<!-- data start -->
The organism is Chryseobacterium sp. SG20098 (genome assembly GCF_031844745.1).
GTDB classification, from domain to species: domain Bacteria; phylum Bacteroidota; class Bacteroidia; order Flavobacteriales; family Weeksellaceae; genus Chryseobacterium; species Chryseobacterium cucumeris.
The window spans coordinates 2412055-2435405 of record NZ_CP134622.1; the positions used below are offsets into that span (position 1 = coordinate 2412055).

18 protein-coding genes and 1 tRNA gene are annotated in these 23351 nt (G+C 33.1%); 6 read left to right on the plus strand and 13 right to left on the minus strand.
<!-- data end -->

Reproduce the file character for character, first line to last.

The organism is Chryseobacterium sp. SG20098 (genome assembly GCF_031844745.1).
GTDB classification, from domain to species: domain Bacteria; phylum Bacteroidota; class Bacteroidia; order Flavobacteriales; family Weeksellaceae; genus Chryseobacterium; species Chryseobacterium cucumeris.
The window spans coordinates 2412055-2435405 of record NZ_CP134622.1; the positions used below are offsets into that span (position 1 = coordinate 2412055).

18 protein-coding genes and 1 tRNA gene are annotated in these 23351 nt (G+C 33.1%); 6 read left to right on the plus strand and 13 right to left on the minus strand.